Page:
G20 'agrees to boost' International Monetary Fund
The Group of 20 leaders have agreed to increase the firepower of the International Monetary Fund (IMF).
It means the Fund will be more able to support struggling eurozone economies.
French President Nicolas Sarkozy confirmed that most talks had revolved around the eurozone crisis.
In Greece, Prime Minister George Papandreou has defied calls to resign ahead of a vote of confidence on Friday. He has said he may scrap a plan for a referendum on the bailout deal.
Mr Papandreou's surprise decision on Monday to hold a national vote sparked turmoil on financial markets and upset his German and French counterparts.
However, facing opposition from his own finance minister, on Thursday the prime minister said he would scrap the referendum if the conservative opposition party voted to pass the bailout package in parliament.
But the opposition as well as several government MPs have called for Mr Papandreou to quit and there are fears that he may lose the confidence vote.
The debt crisis also continues to threaten the much bigger Italian economy.
Rome has been finding it increasingly difficult to borrow money in financial markets, and the Prime Minister, Silvio Berlusconi, has been called upon by some of his own MPs to quit.
In other developments on the first day of the two-day G20 summit in Cannes:
- US President Barack Obama warned that the eurozone financial crisis threatened to engulf the world
- Italy is to commit to further cuts to its debts and its annual borrowing rate according to a draft communique
- China indicated that it would not consider providing money to the eurozone bailout fund until the situation in Greece has been resolved
- Chinese President Hu Jintao also played down the chance of allowing the value of the yuan to rise, contradicting more optimistic remarks by the US
- India and Canada expressed their opposition to the idea of a tax on financial transactions, something strongly backed by eurozone governments
- the G20 agreed to look at the credit default swaps markets, which has been blamed by some European leaders for exacerbating the eurozone debt crisis
Eurozone leaders had wanted to present the G20 with a clear action plan, but Greece has thrown this into disarray.
Eurozone governments struck a deal with Greece last week for a debt write-down and to bolster Europe's bailout fund and support the banking sector.
But it is feared that the package may yet unravel.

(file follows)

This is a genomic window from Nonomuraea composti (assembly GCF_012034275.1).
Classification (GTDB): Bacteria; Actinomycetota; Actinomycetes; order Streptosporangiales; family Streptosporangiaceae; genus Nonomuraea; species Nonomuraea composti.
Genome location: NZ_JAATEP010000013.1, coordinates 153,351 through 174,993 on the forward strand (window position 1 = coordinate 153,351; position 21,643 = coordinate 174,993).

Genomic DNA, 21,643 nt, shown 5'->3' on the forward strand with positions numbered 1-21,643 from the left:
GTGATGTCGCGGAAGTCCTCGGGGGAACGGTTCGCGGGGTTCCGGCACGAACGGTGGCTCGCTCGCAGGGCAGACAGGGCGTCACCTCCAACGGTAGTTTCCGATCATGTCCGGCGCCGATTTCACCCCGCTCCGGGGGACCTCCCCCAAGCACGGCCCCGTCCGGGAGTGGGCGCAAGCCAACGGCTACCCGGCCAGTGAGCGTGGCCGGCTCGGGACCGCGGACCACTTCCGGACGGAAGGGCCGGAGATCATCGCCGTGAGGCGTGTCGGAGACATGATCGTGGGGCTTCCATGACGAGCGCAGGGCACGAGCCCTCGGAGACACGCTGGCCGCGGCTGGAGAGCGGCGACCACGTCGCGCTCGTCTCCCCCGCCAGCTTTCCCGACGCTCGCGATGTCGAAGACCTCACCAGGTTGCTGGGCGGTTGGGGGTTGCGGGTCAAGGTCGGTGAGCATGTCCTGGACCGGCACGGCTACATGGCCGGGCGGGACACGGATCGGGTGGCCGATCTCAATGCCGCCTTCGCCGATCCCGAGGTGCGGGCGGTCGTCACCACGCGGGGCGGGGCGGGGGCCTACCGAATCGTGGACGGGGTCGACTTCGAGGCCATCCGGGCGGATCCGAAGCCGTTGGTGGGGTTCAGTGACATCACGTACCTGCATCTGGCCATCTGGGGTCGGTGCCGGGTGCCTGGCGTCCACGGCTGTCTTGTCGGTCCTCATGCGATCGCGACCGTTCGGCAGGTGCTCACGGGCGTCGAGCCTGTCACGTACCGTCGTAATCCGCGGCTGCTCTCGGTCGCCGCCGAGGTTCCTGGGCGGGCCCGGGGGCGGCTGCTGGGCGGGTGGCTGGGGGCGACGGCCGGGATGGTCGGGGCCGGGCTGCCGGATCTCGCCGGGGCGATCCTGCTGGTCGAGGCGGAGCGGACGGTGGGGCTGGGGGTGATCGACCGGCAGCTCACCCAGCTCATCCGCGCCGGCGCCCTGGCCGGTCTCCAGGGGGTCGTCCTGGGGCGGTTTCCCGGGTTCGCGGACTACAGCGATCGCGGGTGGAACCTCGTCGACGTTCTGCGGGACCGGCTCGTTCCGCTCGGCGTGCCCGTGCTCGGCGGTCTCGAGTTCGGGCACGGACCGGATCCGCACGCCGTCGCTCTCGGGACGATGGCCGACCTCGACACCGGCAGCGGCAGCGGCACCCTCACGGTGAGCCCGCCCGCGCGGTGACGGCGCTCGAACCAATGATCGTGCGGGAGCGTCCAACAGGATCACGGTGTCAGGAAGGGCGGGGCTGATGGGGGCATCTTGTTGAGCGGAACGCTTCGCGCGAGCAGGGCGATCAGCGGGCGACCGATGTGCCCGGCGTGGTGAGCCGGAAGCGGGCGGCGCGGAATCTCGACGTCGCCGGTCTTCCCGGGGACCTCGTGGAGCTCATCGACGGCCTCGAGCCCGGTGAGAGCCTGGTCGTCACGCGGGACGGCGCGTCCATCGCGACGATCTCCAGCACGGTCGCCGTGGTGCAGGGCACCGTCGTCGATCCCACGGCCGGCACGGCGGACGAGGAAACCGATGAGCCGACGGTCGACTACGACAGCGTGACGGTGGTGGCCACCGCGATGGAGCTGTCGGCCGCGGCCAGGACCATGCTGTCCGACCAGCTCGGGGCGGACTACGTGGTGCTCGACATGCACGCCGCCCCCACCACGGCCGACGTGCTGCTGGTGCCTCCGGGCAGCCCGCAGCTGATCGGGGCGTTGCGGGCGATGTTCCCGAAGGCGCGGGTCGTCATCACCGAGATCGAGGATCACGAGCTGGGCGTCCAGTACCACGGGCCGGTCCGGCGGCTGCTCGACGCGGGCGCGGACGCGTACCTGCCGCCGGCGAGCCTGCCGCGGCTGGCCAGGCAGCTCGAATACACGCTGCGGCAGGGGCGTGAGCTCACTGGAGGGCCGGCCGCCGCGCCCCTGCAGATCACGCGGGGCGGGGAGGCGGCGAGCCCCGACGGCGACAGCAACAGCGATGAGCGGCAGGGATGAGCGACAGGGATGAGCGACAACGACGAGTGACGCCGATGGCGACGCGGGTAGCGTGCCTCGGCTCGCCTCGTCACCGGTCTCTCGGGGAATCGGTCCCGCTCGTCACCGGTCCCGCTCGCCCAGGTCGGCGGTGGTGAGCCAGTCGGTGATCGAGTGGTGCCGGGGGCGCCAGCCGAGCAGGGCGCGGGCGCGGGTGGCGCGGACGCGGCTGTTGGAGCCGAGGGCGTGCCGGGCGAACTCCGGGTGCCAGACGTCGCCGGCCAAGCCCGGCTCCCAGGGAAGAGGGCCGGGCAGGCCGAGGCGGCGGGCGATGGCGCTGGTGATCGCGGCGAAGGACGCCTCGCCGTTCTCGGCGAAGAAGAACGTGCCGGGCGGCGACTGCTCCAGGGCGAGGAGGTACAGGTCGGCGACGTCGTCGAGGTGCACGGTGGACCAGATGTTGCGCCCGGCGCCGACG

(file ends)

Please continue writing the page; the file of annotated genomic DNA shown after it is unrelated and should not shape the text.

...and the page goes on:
The French and German leaders, and Mr Papandreou himself, openly talked for the first time of the possibility of Greece leaving the euro if it is unable to ratify the bailout package.
On Thursday, German Chancellor Angela Merkel said that the stability of the eurozone was more important than Greece's continued membership of it.
The view was echoed by Mr Sarkozy, who warned: "We cannot accept the explosion of the euro, which would be the explosion of Europe."
Eurozone leaders made clear that the next 8bn-euro tranche of bailout money would not be released to Greece until after any referendum had been held.
On Thursday, the Greek finance minister, Evangelos Venizelos - who led an internal government revolt against Mr Papandreou's referendum plan - said the government still had enough cash to get by without the bailout loan until 15 December.
Pressure on Italy
There was continuing unease on the bond markets, with Italy and Spain forced to pay higher interest rates in order to borrow billions of euros.
Many economists fear that if Greece does exit the euro, it could lead to financial contagion, as investors and ordinary bank depositors in other eurozone countries may fear that their own government will follow suit.
The biggest fears surround Italy, whose economy and debts dwarf those of Greece.
Italy's one-year cost of borrowing has risen to 5.1%, its highest since joining the euro, and far above the mere 0.3% interest rate that Germany must pay.
The country's cost of borrowing has continued to rise despite interventions by the European central bank to buy up Italian debts.
Just like Athens, Rome is under pressure from European counterparts to implement further economic reforms and austerity. But also as in Greece, this is undermining the political cohesion of the government.
Six Italian government MPs wrote an open letter on Thursday calling on Mr Berlusconi to make way for a transitional government.
The Italian cabinet agreed a limited package of budget reforms at an emergency meeting on Wednesday evening.
But they failed to agree to issue a decree implementing the changes, meaning that they must now go to a confidence vote in parliament - one that Mr Berlusconi may be at risk of losing.
Agreement was reached among G20 leaders to increase the resources of the IMF, according to a draft communique seen by the Reuters news agency.
There are no details as to how much more money governments would give it.
"There is a broad view among G20 there does need to be additional financing," said Australian Prime Minister Julia Gillard. "We will be working on it overnight and tomorrow."
However, a White House spokesman said that the US would not be providing additional funds.
The IMF has played a key role in the eurozone crisis, providing additional money to Greece, Portugal and the Irish Republic alongside the bailout loans from other eurozone and EU governments.
French President Nicolas Sarkozy also said that countries running large trade surpluses - which include China and Japan - were willing to do more to help boost global growth.
The draft communique referred to actions by these countries to boost their spending.
However, it left open whether the big Asian exporters would allow their currencies to strengthen - something that would hurt their trade competitiveness.